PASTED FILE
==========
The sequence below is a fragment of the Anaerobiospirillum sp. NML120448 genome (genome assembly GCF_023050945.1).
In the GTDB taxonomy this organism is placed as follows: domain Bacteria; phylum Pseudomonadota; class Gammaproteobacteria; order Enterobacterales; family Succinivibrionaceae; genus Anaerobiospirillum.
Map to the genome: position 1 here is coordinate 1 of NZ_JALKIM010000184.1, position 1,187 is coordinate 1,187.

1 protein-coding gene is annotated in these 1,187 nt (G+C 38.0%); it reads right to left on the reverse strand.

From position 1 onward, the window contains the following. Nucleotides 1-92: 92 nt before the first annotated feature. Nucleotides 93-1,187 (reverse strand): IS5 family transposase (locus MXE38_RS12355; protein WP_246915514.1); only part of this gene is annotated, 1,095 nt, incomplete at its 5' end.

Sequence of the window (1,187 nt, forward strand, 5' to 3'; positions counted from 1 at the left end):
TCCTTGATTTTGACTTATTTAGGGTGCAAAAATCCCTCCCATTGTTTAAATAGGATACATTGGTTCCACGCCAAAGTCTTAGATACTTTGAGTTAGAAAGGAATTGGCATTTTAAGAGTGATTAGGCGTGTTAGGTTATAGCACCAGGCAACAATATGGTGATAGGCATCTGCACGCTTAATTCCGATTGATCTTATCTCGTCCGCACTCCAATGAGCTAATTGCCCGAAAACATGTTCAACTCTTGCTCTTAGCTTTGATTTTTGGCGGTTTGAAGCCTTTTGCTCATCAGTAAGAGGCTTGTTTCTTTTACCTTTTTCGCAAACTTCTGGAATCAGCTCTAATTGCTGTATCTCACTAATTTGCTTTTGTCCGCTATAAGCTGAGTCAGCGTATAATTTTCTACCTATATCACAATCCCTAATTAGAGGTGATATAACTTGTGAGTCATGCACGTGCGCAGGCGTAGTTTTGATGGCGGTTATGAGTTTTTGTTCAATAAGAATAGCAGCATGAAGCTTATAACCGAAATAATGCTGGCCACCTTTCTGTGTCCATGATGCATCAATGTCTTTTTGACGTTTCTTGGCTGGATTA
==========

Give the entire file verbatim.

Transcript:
The sequence below is a fragment of the Anaerobiospirillum sp. NML120448 genome (genome assembly GCF_023050945.1).
In the GTDB taxonomy this organism is placed as follows: domain Bacteria; phylum Pseudomonadota; class Gammaproteobacteria; order Enterobacterales; family Succinivibrionaceae; genus Anaerobiospirillum.
Map to the genome: position 1 here is coordinate 1 of NZ_JALKIM010000184.1, position 1,187 is coordinate 1,187.

1 protein-coding gene is annotated in these 1,187 nt (G+C 38.0%); it reads right to left on the reverse strand.

From position 1 onward, the window contains the following. Nucleotides 1-92: 92 nt before the first annotated feature. Nucleotides 93-1,187 (reverse strand): IS5 family transposase (locus MXE38_RS12355; protein WP_246915514.1); only part of this gene is annotated, 1,095 nt, incomplete at its 5' end.

Sequence of the window (1,187 nt, forward strand, 5' to 3'; positions counted from 1 at the left end):
TCCTTGATTTTGACTTATTTAGGGTGCAAAAATCCCTCCCATTGTTTAAATAGGATACATTGGTTCCACGCCAAAGTCTTAGATACTTTGAGTTAGAAAGGAATTGGCATTTTAAGAGTGATTAGGCGTGTTAGGTTATAGCACCAGGCAACAATATGGTGATAGGCATCTGCACGCTTAATTCCGATTGATCTTATCTCGTCCGCACTCCAATGAGCTAATTGCCCGAAAACATGTTCAACTCTTGCTCTTAGCTTTGATTTTTGGCGGTTTGAAGCCTTTTGCTCATCAGTAAGAGGCTTGTTTCTTTTACCTTTTTCGCAAACTTCTGGAATCAGCTCTAATTGCTGTATCTCACTAATTTGCTTTTGTCCGCTATAAGCTGAGTCAGCGTATAATTTTCTACCTATATCACAATCCCTAATTAGAGGTGATATAACTTGTGAGTCATGCACGTGCGCAGGCGTAGTTTTGATGGCGGTTATGAGTTTTTGTTCAATAAGAATAGCAGCATGAAGCTTATAACCGAAATAATGCTGGCCACCTTTCTGTGTCCATGATGCATCAATGTCTTTTTGACGTTTCTTGGCTGGATTA